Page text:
The big question in a study is whether its results were just random chance, or actually appear to explain a relationship. Often this is not an either/or proposition, and the role of statistical tools is to describe what conclusions can be confidently drawn from a series of observable events – and which cannot. Here then, are some questions to ask when evaluating literature which an expert offers as their support:
First, is there any attempt to calculate an error rate? Error rates can come in a number of different forms: standard deviations, confidence intervals, and R-squared to name a few of the more common ones. If these validations are not offered, it is likely because there is not enough information to provide a statistically robust conclusion.
Second, how similar are the test population characteristics to each other, and to your subject? Often when there is not great data, studies will simply create arbitrary distinctions to test whether there’s some general difference between two groups. For example: a study might ask whether the population that received a treatment within the first 24 hours did better than the population that was given it afterwards. You should take great care at looking at these studies because the over-24-hour group could be mostly people who did not get the treatment for 20 days; if your case involves someone who got treatment at hour 25, they are much more like the under-24-hour group, than the over-24-hour group.
Finally, is there enough information to extrapolate to your scenario? It is not uncommon that the population distinctions you care about are not reflected in the populations studied. If there is a lot of data, there may be a regression analysis, which will allow you to extrapolate. You will most often see regression analysis in cases, like automotive engineering, with large datasets from controlled environments. If not, you want to make sure that your scenario is similar to that of the studied populations.
Without science: Narrative and outliers
So, what if you come to suspect that there’s no scientific support for the proposition you need?
First, don’t despair! If your expert does not have a scientific basis for their belief, the other side does not have one either. This can be rhetorically liberating because it means that your expert is free to offer up anecdotal evidence, and narrative explanation for how the phenomenon works and why they believe what they do.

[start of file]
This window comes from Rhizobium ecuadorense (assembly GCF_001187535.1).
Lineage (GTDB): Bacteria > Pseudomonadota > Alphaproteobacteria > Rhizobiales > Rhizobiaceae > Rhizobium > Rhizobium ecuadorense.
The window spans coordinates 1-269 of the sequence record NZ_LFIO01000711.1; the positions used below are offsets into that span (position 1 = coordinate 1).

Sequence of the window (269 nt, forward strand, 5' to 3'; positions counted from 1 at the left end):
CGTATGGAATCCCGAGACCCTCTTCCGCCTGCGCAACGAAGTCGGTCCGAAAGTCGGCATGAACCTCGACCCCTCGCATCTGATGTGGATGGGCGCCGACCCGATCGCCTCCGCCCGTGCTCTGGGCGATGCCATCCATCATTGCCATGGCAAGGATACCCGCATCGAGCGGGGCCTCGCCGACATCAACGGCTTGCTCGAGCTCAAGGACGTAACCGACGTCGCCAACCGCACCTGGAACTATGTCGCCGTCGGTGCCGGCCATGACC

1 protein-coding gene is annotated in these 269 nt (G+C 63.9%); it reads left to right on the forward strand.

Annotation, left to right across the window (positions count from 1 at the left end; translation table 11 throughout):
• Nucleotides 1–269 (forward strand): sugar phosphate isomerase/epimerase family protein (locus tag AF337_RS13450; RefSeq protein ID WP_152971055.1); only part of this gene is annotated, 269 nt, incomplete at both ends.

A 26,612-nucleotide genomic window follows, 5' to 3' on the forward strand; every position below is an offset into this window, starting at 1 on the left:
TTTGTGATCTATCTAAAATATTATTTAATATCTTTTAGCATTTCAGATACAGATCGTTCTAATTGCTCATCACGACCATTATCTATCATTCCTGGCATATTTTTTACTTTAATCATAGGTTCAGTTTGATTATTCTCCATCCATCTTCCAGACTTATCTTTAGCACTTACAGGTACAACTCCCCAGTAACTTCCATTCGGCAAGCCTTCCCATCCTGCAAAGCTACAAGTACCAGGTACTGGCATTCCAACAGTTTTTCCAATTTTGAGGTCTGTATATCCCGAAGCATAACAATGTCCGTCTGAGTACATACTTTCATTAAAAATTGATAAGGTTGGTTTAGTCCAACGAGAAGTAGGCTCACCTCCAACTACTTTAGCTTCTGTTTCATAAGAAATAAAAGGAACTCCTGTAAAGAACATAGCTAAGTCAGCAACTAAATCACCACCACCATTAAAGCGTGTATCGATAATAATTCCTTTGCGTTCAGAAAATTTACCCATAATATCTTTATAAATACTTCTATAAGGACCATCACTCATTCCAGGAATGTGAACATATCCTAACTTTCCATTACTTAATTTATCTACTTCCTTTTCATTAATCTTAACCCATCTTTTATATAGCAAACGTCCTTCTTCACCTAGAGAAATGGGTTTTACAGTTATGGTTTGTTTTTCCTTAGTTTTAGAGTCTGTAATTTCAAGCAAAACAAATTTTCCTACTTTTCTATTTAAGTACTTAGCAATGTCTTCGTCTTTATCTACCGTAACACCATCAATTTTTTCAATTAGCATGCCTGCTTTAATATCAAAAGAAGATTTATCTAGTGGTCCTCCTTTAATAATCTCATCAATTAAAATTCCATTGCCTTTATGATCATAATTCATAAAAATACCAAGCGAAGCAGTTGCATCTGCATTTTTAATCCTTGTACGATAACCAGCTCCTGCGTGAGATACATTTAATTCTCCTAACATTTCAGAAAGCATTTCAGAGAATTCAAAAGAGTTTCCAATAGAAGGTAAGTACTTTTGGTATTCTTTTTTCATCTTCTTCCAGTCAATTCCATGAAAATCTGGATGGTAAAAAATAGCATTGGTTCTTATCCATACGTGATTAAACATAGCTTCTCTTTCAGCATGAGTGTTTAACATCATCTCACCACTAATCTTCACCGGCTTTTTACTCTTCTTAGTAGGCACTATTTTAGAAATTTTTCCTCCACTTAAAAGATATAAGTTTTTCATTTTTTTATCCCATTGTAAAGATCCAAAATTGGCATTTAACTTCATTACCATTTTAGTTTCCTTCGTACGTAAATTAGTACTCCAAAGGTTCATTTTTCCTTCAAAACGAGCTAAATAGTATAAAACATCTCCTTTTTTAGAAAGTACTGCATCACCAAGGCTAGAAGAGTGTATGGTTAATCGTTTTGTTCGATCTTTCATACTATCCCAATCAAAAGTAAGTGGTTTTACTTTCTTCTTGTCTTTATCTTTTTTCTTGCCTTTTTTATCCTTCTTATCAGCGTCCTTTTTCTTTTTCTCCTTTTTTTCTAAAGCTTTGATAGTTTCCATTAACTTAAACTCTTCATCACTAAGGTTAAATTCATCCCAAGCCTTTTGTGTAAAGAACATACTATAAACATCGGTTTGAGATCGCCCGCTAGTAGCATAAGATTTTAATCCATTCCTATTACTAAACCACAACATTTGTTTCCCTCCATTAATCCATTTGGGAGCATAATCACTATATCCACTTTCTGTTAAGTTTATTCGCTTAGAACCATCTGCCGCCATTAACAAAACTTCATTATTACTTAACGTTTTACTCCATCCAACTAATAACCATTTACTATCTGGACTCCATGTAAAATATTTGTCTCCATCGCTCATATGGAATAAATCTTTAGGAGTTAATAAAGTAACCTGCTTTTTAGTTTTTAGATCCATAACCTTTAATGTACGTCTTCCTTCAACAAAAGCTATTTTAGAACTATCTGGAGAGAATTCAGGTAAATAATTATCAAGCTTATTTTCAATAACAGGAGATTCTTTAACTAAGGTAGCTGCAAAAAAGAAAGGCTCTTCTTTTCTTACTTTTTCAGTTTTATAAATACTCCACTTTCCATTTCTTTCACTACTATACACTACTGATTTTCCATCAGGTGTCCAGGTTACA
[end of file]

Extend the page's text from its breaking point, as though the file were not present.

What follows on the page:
I was working on a case in which the standard of care requires an operation within 60 hours. Our expert said there was a breach, and then went too far and claimed that it was the cause of the death. But, studies supporting that standard of care were statistically flimsy and, to their credit, offered statistical validations (called a chi-squared) which conceded that the 60-hour mark was arbitrary, but appeared to have some utility.
Fortunately, the timeline problem was easily fixed because we were able to look at a narrative of the tell-tale signs of what happens before the death. Looking at that narrative, we were able to say that the fatal process could have been stopped earlier if the doctors had adhered to the 60-hour guideline.
A final approach is to ask if your outcome would be such an outlier under normal circumstances that you can infer that it caused the problem. When the Challenger Space Shuttle exploded, the legendary physicist Richard Feynman made news by dropping an O-ring into a cup of ice water, showing that it cracked and then showing that the launch temperature of the Challenger was lower than other, previous launches.
Clearly, you can’t run experiments on Space Shuttles and see at what temperature they blow up. And, when the Challenger did blow up, the debris was messy enough that it could be used to offer a range of possible explanations. So, there’s no scientific way of showing why the Challenger blew up.
If there is no scientific support for your expert’s opinion, take a line from Richard Feynman’s book and, build the facts to show that the breach of the standard of care meant that your scenario was a dangerous outlier from the normal operation.
Nathaniel Leeds handles a broad range of civil cases on behalf of consumers and small businesses for Mitchell Leeds, LLP, including personal injury, medical malpractice, and business litigation. He started his legal career as a Deputy DA in Merced County where he tried numerous cases to a jury, including third-strike felonies, juvenile sexual assaults, and manslaughter. He brings this extensive trial experience to his civil practice. He is a University of Chicago graduate. He received his law degree from UC Hastings in San Francisco.https://www.mitchelllawsf.com/
2017 by the author.